The Trash-Site Safety Council has recently conducted a statewide study of possible harmful effects of garbage sites on the health of people living near the sites. A total of five sites and 300 people were examined. The study revealed, on average, only a small statistical correlation between the proximity of homes to garbage sites and the incidence of unexplained rashes among people living in these homes. Furthermore, although it is true that people living near the largest trash sites had a slightly higher incidence of the rashes, there was otherwise no correlation between the size of the garbage sites and people’s health. Therefore, the council is pleased to announce that the current system of garbage sites does not pose a significant health hazard. We see no need to restrict the size of such sites in our state or to place any restrictions on the number of homes built near the sites.
In this argument, the council comes to the conclusion that the current system of garbage sites does not pose a significant health hazard and that therefore, there is no need to restrict the size of the garbage sites or the number of homes built near the site. To support this conclusion, the council cites a study of five garbage sites and three hundred people that showed only a small correlation between the closeness of the homes to the sites and the incidence of unexplained rashes among those people living there. Additionally, the council came to this conclusion despite the fact that people living near the largest such site had a slightly higher incidence of the rashes. This argument suffers from several critical weaknesses in logic and information presented.
First of all, the members of the "Trash-Site Safety Council" are not listed, which could make a big difference in the believability of the study. A truly independent council could produce results that could be considered much more reliable than one with members with possible conflicts of interest. However, if the council were made up mainly of people who have an interest in finding that there is no problem with the trash sites - homebuilders or city councilmen, for example - then the study would lack some credibility. Without knowing the backgrounds and priorities of the council members, the argument is greatly weakened.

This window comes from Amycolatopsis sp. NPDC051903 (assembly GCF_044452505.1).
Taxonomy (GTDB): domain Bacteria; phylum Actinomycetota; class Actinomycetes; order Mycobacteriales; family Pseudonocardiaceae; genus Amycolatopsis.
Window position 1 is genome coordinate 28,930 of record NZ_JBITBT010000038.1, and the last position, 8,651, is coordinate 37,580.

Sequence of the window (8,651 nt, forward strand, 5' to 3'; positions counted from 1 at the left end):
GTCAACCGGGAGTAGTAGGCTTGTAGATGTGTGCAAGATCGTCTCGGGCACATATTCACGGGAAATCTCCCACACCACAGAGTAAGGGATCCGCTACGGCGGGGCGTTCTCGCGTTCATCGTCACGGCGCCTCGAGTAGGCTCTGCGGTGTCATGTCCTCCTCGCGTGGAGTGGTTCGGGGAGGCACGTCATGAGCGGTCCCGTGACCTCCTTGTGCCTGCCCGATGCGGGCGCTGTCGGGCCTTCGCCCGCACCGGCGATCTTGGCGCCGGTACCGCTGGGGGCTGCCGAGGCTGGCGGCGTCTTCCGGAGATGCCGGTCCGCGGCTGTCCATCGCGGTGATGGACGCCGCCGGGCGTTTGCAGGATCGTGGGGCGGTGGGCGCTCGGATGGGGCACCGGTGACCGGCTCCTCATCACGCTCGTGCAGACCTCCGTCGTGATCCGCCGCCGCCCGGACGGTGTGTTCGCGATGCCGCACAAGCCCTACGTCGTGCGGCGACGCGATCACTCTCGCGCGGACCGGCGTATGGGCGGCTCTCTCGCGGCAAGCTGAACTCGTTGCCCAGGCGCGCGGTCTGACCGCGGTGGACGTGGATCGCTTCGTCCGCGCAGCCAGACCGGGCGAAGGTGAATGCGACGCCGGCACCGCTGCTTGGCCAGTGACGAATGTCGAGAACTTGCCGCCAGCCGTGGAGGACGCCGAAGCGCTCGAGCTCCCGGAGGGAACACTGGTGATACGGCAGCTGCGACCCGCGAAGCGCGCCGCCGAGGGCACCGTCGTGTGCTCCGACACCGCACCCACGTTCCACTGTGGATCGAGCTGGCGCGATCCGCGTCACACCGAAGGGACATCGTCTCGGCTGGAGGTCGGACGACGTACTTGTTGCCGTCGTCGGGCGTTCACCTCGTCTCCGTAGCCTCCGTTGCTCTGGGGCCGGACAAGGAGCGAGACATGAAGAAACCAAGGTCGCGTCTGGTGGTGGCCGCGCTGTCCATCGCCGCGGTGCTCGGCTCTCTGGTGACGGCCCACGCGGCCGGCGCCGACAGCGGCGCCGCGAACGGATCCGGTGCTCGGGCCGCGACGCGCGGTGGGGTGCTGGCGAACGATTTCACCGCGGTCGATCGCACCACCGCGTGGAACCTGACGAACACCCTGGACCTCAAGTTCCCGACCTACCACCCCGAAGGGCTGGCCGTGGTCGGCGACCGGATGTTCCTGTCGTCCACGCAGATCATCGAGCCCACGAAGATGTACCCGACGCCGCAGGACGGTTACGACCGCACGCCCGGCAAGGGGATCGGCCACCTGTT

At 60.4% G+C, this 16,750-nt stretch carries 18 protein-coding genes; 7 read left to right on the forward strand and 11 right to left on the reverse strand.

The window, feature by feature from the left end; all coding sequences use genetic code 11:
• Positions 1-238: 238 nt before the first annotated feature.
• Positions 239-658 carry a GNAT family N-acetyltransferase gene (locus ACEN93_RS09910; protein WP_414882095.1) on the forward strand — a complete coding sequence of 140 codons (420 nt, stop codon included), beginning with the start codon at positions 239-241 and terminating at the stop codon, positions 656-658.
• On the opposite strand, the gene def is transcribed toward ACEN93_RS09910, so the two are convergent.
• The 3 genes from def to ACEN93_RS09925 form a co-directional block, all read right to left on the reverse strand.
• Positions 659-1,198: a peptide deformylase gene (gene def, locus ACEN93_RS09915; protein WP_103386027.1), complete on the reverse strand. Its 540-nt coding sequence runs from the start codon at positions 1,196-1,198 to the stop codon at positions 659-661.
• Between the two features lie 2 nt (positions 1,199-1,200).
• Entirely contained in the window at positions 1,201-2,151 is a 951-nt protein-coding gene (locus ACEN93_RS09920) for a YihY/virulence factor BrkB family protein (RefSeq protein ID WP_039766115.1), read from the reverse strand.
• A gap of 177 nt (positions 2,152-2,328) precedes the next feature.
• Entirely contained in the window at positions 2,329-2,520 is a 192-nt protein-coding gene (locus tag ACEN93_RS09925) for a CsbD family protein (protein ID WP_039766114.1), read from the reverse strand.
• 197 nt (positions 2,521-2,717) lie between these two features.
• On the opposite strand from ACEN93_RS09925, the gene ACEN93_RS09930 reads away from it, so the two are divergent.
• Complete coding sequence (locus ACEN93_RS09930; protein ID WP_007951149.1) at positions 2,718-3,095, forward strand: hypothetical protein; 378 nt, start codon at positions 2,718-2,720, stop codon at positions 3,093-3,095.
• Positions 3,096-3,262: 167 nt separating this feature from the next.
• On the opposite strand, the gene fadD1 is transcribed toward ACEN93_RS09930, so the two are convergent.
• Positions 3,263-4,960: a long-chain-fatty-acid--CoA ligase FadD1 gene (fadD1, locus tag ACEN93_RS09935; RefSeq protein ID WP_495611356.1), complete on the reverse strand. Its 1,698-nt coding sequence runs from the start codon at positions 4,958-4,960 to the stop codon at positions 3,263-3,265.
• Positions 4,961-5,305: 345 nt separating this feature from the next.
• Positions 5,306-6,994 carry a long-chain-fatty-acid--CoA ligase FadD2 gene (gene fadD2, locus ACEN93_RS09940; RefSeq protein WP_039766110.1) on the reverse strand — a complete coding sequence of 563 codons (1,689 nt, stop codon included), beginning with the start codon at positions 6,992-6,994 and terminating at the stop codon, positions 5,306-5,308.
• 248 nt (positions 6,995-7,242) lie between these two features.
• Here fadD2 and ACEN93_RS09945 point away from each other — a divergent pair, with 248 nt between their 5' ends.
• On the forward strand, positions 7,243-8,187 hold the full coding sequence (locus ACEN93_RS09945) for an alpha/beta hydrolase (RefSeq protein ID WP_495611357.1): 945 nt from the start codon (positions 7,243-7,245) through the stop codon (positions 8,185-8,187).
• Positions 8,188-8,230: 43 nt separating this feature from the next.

Secondly, this was cited as a statewide study, but only five sites and three hundred people were studied. Although on average there was only a small statistical correlation shown between the nearness of the trash sites and the homes and people who lived in them, the margin of error could be quite large due to studying only a small sample of people that live near the trash sites in the state. It would be much more persuasive were a large majority of the homes and people near trash sites studied rather than merely a small percentage.
Furthermore, the study cites only unexplained rashes as a health-related problem with some statistical correlation. The presence or absence of other types of health problems is not mentioned in the study. It could be that there were other, perhaps not immediately noticeable health problems such as cancer affecting the people living near the sites. Additionally, the study appears to cover only one moment in time, or at least the duration of the study is not discussed. Perhaps there are long-term effects that cannot be discovered by a study conducted over a short period of time. This weakens the argument by leaving out information that could help to persuade the reader one way or another.
To add to the lack of credibility, the study does not discuss the relative size of the garbage sites or how close the homes and people were to the sites. There is really no data present to allow a proper decision to be made restricting the size of the sites or how close the homes could be located near the trash sites. At the very least, the fact that there is a slightly higher incidence of rashes in those living nearest the biggest trash sites indicates a need for further studies to prove or disprove the idea that trash sites of a certain size or location are health hazards.
In summary, the findings and conclusions of the Trash-Site Safety Council are based mainly on speculation and a small amount of indicative data. The disclosure of the council members motives, the study of a larger sample of the population and trash sites, and further information on other types of health problems and relative nearness of the homes and people to the trash sites would give a much better argument either for or against restrictions on the such sites.